medicine for one

Medicine for one. Medicine for all.

The state and future of Pharmacy & Healthcare Industries in India.

It is a new day for the industries of Pharmacy and Healthcare in India. Large strides are being made that are directly impacting the industry in a big way.

In recent times, Healthcare has grown to be one of the largest business verticals in India. From the perspective of revenue and employments generated, Healthcare stands as one of the top industries in terms of growth and future prospects. As the expenditure by public and private sectors has increased, so has the healthcare sector as a whole. This has widened the geographical coverage that the healthcare sector provides and its services are being made available in areas that were previously considered difficult to cover. Sturdy growth and outstanding support from the Government has paved the way for clinical trials to be conducted with ease, encouraging the drug research industry.

This in turn has encouraged the businesses of outsourcing, medical tourism and production of advanced medical devices in the country. The healthcare market is projected to record a compound annual growth rate of a staggering 16.5% by 2020. This would mean the industry will soon be as vast as an astounding USD 280 billion.

As per the information from the Ministry of Health, development of new technologies has been targeted to tackle diseases like Cancer and Tuberculosis. Between 2000 and 2017, diagnostic centres and healthcare facility businesses attracted foreign direct investment (FDI) of around USD 5 Billion, which gives us an idea of how well the technology development industry is doing. Another large stride in the industry is the memorandum of understanding that has been signed between India and Cuba for increased cooperation in healthcare and medicine, which has been confirmed by the Government of India’s ministry of Family Welfare. This will certainly improve the healthcare ecosystem for both the countries.

In India, the healthcare delivery system is segregated into two major components, Government and private. The Government sector provides the basic healthcare facilities in the form of primary healthcare centres which are set up in rural areas. The private sector provides the majority of secondary, tertiary and quaternary care institutions that offer more advanced healthcare facilities in major metropolitan cities. This gives us a peek into the portion of the healthcare industry that is occupied by the private sector.

India’s strength in the Healthcare sector comes from its highly competitive pricing of the healthcare products. This coupled with the vast number of well-trained medical professionals available in the country make for a flawless combination.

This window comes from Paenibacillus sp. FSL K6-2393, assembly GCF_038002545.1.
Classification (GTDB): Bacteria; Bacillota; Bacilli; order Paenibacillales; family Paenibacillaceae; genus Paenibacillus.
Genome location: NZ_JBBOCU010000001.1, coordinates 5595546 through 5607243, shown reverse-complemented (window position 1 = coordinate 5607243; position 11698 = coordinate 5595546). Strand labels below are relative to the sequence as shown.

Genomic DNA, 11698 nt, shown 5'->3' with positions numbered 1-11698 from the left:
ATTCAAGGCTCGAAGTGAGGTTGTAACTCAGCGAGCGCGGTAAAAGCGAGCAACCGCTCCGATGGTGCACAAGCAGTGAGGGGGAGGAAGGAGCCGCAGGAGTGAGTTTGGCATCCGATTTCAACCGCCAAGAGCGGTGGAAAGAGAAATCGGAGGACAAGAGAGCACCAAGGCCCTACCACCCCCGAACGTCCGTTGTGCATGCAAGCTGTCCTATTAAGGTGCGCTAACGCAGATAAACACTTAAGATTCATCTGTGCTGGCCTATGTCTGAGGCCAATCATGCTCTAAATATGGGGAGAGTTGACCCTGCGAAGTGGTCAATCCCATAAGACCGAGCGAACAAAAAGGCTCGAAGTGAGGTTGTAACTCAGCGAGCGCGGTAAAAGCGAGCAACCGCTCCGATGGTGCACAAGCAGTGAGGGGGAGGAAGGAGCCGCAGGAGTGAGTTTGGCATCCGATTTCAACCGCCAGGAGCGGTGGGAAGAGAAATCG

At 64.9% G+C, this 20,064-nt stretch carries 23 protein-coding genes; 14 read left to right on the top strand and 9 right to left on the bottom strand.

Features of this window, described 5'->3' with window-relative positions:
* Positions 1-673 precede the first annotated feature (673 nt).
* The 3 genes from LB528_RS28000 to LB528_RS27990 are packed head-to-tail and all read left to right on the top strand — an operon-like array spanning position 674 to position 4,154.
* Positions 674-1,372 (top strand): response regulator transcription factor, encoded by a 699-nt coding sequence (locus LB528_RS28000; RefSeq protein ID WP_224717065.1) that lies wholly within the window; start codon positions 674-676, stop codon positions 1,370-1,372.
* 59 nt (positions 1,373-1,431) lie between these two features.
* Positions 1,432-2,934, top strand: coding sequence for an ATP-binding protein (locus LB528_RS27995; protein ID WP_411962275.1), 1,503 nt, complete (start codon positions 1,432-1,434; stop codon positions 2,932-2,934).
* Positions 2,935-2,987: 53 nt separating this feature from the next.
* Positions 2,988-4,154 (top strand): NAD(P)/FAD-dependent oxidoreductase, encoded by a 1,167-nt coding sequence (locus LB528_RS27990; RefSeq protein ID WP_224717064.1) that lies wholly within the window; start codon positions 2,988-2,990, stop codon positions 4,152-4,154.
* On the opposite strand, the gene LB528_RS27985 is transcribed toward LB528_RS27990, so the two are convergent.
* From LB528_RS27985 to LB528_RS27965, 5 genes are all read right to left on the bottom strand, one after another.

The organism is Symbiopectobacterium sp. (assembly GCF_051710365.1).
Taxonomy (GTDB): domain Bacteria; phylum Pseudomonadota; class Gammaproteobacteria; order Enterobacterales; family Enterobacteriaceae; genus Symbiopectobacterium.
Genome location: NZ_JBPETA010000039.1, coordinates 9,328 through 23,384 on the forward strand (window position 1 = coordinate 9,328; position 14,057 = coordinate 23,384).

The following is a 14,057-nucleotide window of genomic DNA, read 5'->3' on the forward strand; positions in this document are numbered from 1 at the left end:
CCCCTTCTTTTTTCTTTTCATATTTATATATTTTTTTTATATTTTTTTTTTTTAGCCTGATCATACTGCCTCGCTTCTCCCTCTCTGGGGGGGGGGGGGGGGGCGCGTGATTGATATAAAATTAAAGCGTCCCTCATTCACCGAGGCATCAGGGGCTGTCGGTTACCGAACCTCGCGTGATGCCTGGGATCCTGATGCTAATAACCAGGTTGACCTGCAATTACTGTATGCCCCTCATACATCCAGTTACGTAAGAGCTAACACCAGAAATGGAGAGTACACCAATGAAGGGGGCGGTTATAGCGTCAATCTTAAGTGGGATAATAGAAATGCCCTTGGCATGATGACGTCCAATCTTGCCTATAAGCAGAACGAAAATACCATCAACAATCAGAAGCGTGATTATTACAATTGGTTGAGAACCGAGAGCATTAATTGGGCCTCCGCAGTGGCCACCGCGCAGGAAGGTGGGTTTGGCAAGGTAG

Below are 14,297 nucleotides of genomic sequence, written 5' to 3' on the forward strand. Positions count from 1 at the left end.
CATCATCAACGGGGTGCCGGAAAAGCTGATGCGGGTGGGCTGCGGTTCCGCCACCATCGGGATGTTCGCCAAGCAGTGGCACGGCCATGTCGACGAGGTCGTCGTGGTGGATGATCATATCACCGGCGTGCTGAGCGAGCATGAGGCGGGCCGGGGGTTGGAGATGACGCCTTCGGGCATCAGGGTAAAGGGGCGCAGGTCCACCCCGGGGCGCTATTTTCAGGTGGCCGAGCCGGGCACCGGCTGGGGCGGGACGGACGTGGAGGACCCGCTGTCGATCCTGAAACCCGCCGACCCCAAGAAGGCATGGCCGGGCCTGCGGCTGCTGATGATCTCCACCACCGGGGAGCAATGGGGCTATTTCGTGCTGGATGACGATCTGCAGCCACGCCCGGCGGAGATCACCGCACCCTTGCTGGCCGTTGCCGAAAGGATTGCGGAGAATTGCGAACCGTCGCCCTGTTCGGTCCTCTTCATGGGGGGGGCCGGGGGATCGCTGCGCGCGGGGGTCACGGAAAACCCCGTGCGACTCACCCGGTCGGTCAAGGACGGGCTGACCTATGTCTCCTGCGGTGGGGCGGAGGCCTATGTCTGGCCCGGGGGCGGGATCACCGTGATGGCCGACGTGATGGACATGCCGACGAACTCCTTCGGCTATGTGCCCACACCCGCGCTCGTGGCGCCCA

The costs of medical products in India is much lower compared to the western countries and other Asian countries and the cost of surgery in India is about 10% of what is found in the US or Europe. This has been a major contributor in the medical tourism industry.

The Government is forming several important regulations and formulating initiatives to promote the healthcare industry in the country as well. For instance, the Government is launching an all-new Air Dispensary to provide quality medical services in the northeast. This will make the essential medical services available via a helicopter service. This innovative service has already received funding of roughly Rs. 25 Cr. from the Ministry of Development of Northeast Region (DONER). The Government is also planning initiatives to immunize every child under the age of two years and pregnant women who haven’t been a part of the immunization programme.

This is aimed to improve the coverage of immunization programmes that have been launched in the past. The Healthcare industry is also sure to be impacted by the decision of the Government to allocate more funds to tackle lifestyle diseases like diabetes and obesity in India.
The challenge that the Indian Healthcare sector is facing now, is to keep up with the pace that has been set by the current market trends. This is a particularly hard situation to tackle when we consider where our strengths lie. Maintaining high standards of medicine and medical services, while keeping the prices as competitive as they are today, is one tough nut to crack. This is sure to prove a challenge to the R&D departments as well. As the consumer requirements evolve and newer technologies are implemented, it is going to be increasingly difficult to justify the expenses while trying to keep the prices low.

But this challenge is one that the country is ready to take on and many players in the healthcare sector today are looking forward to the excitement that is sure to follow.

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